The cash holding to wait for a turn in DM or EM stocks is reasonable, because there is a distinct possibility (not necessarily probability) that US stocks could be in decline as DM and EM stock are ascending, in which case emotions may prevent the reallocation, or the gains and losses could substantially cancel each other.

All that is really being suggested here is rebalancing within the investment policy allocation range for each key asset type;, or using cash as in intermediary step between decumulation of one asset and accumulation of another based on trend evaluation.

Those near or in retirement need to make sure that in addition to any such long-term positioning, they maintain sufficient safe, liquid assets to be able to make withdrawals for a few years out of assets that do not fluctuate much in price, in the event of an extended or major market decline. The most vulnerable years are the 5 years leading to and 5 years after beginning to rely on the portfolio to support lifestyle.

In terms of sectors, the trend condition reports the obvious, which is that REITs, Consumer Staples, and Utilities are struggling with pending interest rate increases — and therefore should probably be kept at the minimum of the investment policy range for each portfolio until the trends recover.

The securities used in these trend evaluations were:

  • SPY – US large-cap
  • VEA – DM non-US stocks
  • VWO – EM stocks
  • BND – US aggregate inv. grade bonds
  • BNDX – DM Dollar hedged inv. grade bonds
  • VWOB – EM Dollar denominated sovereign bonds
  • XLB – basic materials
  • XLE – energy
  • XLF – financials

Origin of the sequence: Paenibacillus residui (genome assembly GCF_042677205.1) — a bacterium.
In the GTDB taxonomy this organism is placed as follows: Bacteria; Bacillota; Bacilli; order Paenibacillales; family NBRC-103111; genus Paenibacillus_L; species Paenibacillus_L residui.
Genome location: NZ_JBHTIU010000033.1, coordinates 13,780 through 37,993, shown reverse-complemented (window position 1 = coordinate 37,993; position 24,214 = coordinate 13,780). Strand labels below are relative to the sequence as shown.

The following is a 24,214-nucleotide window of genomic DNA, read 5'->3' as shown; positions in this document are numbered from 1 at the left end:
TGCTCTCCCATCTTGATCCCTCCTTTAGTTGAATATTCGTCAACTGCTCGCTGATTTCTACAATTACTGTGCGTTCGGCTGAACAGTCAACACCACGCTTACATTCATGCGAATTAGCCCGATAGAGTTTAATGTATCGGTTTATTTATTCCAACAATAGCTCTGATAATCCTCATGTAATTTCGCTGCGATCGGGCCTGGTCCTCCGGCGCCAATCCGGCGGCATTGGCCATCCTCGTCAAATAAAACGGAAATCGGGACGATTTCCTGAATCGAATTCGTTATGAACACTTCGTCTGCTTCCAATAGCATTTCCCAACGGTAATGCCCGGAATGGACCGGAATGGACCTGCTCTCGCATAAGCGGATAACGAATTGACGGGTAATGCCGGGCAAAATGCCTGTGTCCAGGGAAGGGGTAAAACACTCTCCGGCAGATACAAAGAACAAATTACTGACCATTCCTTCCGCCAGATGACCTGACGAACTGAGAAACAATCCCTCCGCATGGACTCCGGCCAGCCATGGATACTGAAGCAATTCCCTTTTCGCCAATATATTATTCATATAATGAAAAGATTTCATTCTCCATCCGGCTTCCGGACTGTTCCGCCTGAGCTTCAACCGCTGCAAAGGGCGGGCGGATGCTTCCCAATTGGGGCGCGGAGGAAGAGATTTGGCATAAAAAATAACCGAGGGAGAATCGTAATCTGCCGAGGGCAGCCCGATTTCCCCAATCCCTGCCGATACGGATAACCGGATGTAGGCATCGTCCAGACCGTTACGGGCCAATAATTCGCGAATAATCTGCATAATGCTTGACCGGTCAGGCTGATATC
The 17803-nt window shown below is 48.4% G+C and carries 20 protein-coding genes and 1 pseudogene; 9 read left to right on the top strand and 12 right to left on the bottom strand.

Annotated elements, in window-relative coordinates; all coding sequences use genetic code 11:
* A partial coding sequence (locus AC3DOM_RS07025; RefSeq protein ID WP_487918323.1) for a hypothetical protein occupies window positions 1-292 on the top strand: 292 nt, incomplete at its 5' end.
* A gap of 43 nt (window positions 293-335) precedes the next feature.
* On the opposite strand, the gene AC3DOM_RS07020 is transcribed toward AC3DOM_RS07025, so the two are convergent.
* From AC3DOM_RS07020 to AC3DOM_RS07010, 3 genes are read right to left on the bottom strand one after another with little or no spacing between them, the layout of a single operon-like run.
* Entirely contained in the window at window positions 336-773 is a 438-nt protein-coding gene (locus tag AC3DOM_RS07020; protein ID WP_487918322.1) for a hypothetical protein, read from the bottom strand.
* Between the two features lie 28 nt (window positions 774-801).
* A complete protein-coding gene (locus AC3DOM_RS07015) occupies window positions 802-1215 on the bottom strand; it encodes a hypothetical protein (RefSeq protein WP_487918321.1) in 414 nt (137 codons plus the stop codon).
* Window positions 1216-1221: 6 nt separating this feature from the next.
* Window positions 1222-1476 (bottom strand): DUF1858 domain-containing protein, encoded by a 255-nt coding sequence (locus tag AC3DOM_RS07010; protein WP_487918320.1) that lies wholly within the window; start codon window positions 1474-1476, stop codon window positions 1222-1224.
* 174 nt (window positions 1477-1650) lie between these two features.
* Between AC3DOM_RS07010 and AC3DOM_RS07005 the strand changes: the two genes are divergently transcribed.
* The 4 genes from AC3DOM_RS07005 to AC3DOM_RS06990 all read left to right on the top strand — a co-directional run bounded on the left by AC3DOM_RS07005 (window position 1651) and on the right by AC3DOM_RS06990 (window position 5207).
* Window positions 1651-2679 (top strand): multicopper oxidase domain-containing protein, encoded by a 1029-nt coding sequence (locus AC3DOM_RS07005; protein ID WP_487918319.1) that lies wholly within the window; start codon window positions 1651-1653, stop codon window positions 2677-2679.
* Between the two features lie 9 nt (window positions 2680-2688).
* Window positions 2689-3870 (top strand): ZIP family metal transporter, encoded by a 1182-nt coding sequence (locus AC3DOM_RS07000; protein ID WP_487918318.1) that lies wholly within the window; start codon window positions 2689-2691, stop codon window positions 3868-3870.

• VNQ – REITs
  • XLI – industrials
  • XLK – information technology
  • XLP – consumer staples
  • XLU – utilities
  • XLV – health care
  • XLY – consumer discretionary

We will publish a similar review of country ETFs in a future article.

 

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Lowered Long-Term Portfolio Return Expectations: Mean Reversion Impact

Tuesday, August 9th, 2016

QVM Clients:

  • Current stock and bond trends are mostly up and S&P 1500 breadth indicators have normalized
  • S&P 500 is approximately at consensus 2016 price level
  • Mean reversion risk is substantial but timing of realization is unknown
  • Institutional long-term asset return assumptions are lower and portfolio return expectations should be tempered
  • Specific mean reversion risks presented in charts

CURRENT TRENDS
The current trend is generally up, with non-US developed markets struggling, and emerging markets transitioning to clear up trend. Here are the trend ratings for ETFs representing key asset categories commonly found in portfolios. The ratings are based on the monthly four factor indicator used by QVM:

  • Direction of tip of 10-month moving average
  • Position of price above or below the 10-month moving average
  • Net buying or net selling pressure
  • Price position versus a progressive threshold changing at a geometric pace

As additional information, the table provides the price percent below the 12-month high price; the price position within the 12-month high-low range, the overbought or oversold condition based on the money flow indicators, the positive or negative signal from the MACD signal line, and whether the MACD is above or below the center line.

Even though current trends are up, the Bull is aged and probably in late stages, with significant long-term risk associated with eventual withdrawal of central bank market distortions. Cautiousness and conservatism is warranted.

(click on images to enlarge)

2016-08-08_01

DISCLAIMER ABOUT CAUTIONARY LONG-TERM VIEWS THAT FOLLOW
Fear of loss and risk avoidance are important emotional and behavioral factors that are about twice as strong as satisfaction with gains and opportunity seeking emotions and behavior. That gives us some pause talking about long-term risks. We do not want to frighten anybody or cause them to, as Jeff Gundlach said, “Sell Everything”. Market performance problems that are certain to be upon us someday are not upon us now, and within reason, we must take advantage of current positive trends. But we want you to be aware of the nature of the problems that will most certainly be realized some uncertain time in the future. There are important setups of valuations that are too far from long-term mean levels to be permanently sustained, and that are the basis of multiple institutions cautioning investors of subdued returns over the next decade.